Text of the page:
IHR Scores Stunning Victory in Mermelstein Trial

$11 Million Lawsuit Ends in Vindication for Defendants

Institute for Historical Review - From the IHR Newsletter, October 1991 (No. 82)

The Institute for Historical Review has won a resounding victory in its ten-year-old legal battle with California businessman and Holocaust personality Mel Mermelstein.

On Thursday afternoon, Sept. 19, 1991, Mermelstein and his attorneys gave up what was left of their lawsuit, and voluntarily withdrew complaints of libel, conspiracy to inflict emotional distress and intentional infliction of emotional distress. Earlier in the day, Los Angeles Superior Court Judge Stephen M. Lachs had thrown out as lacking in merit the malicious prosecution portion of the case.

In his suit against the IHR and co-defendants Liberty Lobby and Willis Carto, plaintiff Mermelstein had sought $11 million in damages.

Dismissal of the case -- which came before a single juror was selected -- concluded seven days of courtroom wrangling by the two sides, with southern California attorney William Hulsy representing the IHR, noted civil liberties attorney Mark Lane and San Diego attorney Charles Purdy representing Liberty Lobby, and Willis Carto representing himself. On nearly every legal issue in dispute, this legal team bested Mermelstein's three trial attorneys, Lawrence Heller, Peter Bersin, and former OSI prosecutor Jeffrey Mausner.

Victory in the case (No. C629224) caps an acrimonious legal clash that has attracted nationwide media attention. Mermelstein's long-standing campaign to shut down the IHR was sensationalized, for example, in a made-for-television movie, "Never Forget," broadcast nationwide last April 8 on the TNT cable television network. Veteran actor Leonard Nimoy played the former Auschwitz and Buchenwald camp inmate, who was portrayed as a man of courage, rectitude and integrity.

During the lengthy pretrial maneuvering, Mermelstein's high-powered lawyers had scored some important victories, including imposition of sanctions and a January 1991 judicial notice of homicidal gassings at Auschwitz.

One disheartening indication of just how intimidating the high-profile plaintiff and his Beverly Hills attorneys could appear came in late June, when the law firm of Robert Von Esch, Jr., which was being sued along with the IHR and the other defendants, surrendered to Mermelstein.

Robert Von Esch and his son, Mark, settled with the plaintiff to remove themselves from the case by agreeing to give him $100,000 and an explicit apology for having filed and August 1986 libel suit by the IHR against Mermelstein. The Von Esches also formally acknowledged that Jews had been gassed at Auschwitz and that millions of Jews had perished in German wartime camps. This capitulation was an ominous development because the Von Esches had been largely responsible for organizing our defense in the malicious prosecution half of the case, which was based on the suit they had filed on behalf of the IHR.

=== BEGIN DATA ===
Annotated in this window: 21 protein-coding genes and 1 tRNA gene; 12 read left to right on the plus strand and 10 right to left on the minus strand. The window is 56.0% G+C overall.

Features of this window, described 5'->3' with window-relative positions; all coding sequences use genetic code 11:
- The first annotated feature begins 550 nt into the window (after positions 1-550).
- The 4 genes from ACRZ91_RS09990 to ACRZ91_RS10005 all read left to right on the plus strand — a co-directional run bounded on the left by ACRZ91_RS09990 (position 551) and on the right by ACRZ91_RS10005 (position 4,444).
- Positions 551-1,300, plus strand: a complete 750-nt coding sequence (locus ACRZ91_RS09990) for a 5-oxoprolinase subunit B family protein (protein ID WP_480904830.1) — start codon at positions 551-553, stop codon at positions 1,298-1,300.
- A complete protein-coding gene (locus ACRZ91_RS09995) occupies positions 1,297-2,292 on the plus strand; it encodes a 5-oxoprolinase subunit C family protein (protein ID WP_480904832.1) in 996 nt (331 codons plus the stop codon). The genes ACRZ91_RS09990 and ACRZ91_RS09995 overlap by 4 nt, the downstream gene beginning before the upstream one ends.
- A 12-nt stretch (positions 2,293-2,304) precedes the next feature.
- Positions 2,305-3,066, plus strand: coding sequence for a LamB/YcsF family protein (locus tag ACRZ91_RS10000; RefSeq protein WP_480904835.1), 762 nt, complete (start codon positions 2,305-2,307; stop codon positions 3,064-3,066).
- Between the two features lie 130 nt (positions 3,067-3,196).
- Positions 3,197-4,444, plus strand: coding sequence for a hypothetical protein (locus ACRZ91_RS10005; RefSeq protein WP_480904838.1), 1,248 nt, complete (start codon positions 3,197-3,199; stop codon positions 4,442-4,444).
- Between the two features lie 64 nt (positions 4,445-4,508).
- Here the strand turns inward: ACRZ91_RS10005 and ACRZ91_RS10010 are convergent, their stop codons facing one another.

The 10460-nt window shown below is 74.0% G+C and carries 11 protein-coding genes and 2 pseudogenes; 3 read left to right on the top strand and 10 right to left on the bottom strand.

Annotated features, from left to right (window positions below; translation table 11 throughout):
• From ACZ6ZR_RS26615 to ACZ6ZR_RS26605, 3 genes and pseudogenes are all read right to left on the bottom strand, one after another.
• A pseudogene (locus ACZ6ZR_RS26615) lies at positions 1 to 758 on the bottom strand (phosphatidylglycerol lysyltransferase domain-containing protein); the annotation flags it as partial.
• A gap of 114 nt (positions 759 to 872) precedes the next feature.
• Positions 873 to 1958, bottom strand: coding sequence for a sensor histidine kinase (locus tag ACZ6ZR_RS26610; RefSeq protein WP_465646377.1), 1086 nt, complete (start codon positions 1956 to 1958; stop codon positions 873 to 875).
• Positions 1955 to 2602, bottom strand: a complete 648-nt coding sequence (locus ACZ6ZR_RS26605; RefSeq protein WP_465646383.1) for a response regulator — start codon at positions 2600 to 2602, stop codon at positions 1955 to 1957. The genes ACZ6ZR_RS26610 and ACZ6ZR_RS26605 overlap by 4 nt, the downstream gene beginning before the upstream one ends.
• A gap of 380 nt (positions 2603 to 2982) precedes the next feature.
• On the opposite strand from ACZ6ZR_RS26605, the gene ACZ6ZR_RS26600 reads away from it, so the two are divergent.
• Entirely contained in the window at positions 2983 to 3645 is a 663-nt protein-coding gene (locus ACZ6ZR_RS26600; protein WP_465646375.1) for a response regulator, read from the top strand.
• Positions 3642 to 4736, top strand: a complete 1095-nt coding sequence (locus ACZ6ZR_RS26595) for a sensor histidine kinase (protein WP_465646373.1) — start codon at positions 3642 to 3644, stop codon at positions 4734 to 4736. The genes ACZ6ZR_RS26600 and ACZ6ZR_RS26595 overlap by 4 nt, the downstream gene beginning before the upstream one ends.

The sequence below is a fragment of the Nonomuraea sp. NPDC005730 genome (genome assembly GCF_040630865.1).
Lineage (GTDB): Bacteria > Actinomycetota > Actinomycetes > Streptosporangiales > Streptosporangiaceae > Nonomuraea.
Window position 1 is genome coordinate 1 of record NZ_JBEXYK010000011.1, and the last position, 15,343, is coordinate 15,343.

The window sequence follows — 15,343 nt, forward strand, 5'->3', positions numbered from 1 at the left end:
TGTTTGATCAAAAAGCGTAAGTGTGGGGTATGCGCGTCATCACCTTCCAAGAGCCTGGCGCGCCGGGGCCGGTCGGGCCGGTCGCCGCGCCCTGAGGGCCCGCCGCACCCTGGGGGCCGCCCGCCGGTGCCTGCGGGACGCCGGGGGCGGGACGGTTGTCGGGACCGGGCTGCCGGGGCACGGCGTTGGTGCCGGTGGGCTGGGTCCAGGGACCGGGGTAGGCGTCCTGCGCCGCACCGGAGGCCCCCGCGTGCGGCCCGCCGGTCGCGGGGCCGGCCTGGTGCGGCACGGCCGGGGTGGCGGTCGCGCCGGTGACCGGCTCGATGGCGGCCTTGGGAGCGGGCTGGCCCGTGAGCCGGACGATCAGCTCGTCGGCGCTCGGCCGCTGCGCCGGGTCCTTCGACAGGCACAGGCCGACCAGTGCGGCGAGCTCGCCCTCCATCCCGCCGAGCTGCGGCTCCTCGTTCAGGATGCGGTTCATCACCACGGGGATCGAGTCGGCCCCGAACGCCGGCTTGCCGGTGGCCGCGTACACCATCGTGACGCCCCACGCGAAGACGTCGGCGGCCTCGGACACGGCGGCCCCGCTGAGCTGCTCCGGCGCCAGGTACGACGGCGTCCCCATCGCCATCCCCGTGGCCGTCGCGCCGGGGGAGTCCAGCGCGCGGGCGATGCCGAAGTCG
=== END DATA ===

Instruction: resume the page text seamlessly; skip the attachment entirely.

After several delays, including an unsuccessful effort by Judge Lachs to get the two sides to settle the dispute without a trial, attorneys for each side, as well as plaintiff Mermelstein and co-defendant Willis Carto, met in Los Angeles Superior Court on Tuesday, Sept. 10, to finally begin presenting their arguments.

A Fair Judge

It was evident from the start that Mermelstein and his attorneys hoped to turn this trial into a sensational Holocaust extravaganza, through which they might sway a sympathetic judge and credulous jury members with dramatic appeals to prejudice and emotion. Our attorneys, by contrast, sought to confine this case to the narrower legal issues at dispute, firmly confident that justice would prevail and we would be vindicated if the law and facts of the case were respected.

From the outset, Judge Lachs proved to be open-minded, thorough, civil and judicious. In spite of his Jewish ancestry, which conceivably could have prejudiced him in favor of the plaintiff, Lachs consistently put the law and the facts of the case ahead of all other considerations. He gave Mermelstein and his attorneys every conceivable opportunity to present their arguments, but he never gave them their hoped-for opportunity to turn this trial into a Holocaust circus.

Relying on extensive research by Ted O'Keefe, IHR attorney Hulsy prepared 49 pretrial legal motions. He thereby constructed a formidable array of defenses, firmly rooted in the law and the facts, which the plaintiff's lawyers would have to break through before they could begin their emotional appeal to Holocaust prejudice. Judge Lach's favorable rulings on nearly every one of our motions effectively destroyed most of Mermelstein's concocted case.